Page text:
Researchers zero in on main cause of celiac disease

Researchers at McMaster University have zeroed in on a main cause of celiac disease. The autoimmune disorder has become increasingly common in the past 50 years. It can cause severe stomach pain and digestive symptoms and undetected, it can lead to malnutrition.

But for years, it’s origins have been a mystery. Doctors and scientists have wondered why less than 5 per cent of people who carry a gene that predisposes them to celiac go on to develop the disease. It turns out the answer is in our gut bacteria.

A team of researchers led by Dr. Elena Verdu, from McMaster’s Farncombe Family Digestive Health Research Institute, tested mice to confirm a suspicion that certain gut bacteria triggers a negative response to gluten.

They raised two groups of mice that both had a genetic predisposition for celiac disease. One group was made to have ultra clean gut bacteria and other to have complex bacteria, including E. Coli, Staphylococcus and Helicobacter. The mice with the complex bacteria reacted negatively to gluten, while the other mice didn’t. When researchers enhanced the amount of complex bacteria in their guts, their negative reactions became stronger. The team also implanted some “clean bacteria” mice with complex bacteria and found they went on to develop celiac symptoms.

These results are in line with suspicions that environmental factors are causing an increase in the prevalence of celiac disease. In the past 40 years, the number of cases has increased four-fold. Verdu explains our changing habits are partly to blame, “One of the factors is the type of lifestyle that we have, so use of antibiotics has become widely spread. the type of food that we eat also influences the type of bacteria we harbour in our gut.” Currently, an estimated 300,000 Canadians have celiac disease. Many more go diagnosed.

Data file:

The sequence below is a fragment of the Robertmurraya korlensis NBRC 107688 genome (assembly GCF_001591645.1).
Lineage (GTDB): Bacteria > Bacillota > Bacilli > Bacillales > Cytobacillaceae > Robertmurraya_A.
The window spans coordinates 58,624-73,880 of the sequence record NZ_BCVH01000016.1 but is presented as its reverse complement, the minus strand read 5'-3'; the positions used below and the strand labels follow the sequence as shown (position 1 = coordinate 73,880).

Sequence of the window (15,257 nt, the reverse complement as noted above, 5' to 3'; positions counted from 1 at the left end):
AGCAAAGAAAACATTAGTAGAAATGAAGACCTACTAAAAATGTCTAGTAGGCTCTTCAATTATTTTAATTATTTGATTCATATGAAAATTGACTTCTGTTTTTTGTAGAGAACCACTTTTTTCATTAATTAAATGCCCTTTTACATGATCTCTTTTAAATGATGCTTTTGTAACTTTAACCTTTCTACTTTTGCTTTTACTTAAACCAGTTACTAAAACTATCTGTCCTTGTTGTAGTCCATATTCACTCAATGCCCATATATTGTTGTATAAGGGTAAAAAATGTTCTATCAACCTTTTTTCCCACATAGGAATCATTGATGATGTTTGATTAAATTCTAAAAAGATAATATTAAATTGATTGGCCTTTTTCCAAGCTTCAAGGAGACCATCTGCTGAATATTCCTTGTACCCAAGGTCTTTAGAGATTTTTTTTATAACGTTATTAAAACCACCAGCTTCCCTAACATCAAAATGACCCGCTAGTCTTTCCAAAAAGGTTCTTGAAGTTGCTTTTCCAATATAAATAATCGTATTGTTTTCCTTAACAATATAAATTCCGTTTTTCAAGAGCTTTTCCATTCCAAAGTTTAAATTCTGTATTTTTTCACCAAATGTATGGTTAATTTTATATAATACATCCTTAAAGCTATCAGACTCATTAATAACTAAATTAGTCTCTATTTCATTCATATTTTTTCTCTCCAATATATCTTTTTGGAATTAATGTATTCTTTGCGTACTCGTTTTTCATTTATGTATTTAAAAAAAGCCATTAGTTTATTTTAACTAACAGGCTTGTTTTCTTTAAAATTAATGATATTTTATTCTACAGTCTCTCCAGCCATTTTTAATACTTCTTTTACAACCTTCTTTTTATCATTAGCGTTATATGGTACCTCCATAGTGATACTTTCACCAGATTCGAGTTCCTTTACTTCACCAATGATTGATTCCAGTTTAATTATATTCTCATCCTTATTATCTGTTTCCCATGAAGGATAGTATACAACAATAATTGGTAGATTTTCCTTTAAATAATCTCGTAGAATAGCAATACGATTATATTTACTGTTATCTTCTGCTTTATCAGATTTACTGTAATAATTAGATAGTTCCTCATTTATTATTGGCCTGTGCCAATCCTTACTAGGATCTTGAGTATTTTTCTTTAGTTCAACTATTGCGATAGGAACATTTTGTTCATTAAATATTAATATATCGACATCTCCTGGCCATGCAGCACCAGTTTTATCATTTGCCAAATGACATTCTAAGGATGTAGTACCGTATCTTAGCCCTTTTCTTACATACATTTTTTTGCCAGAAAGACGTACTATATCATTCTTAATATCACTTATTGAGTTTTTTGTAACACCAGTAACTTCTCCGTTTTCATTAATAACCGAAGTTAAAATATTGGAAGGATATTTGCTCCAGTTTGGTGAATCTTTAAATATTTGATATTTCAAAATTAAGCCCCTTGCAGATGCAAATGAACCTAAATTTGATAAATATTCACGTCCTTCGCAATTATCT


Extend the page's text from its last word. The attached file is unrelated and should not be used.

Verdu says this research may help to develop treatments for celiac disease that compensate for destructive gut bacteria. Those treatments would not be a replacement for a gluten-free diet, but they could act as a buffer if someone with celiac disease accidentally ingests something that’s been contaminated with gluten. They could also protect people who have a high genetic predisposition for celiac disease from developing it.

For Bev Ruffo, who has lived with celiac for 30 years, that is good news, “It would be lovely to think that if my kids and grandkids had a genetic predisposition for it, that they could avoid developing it.”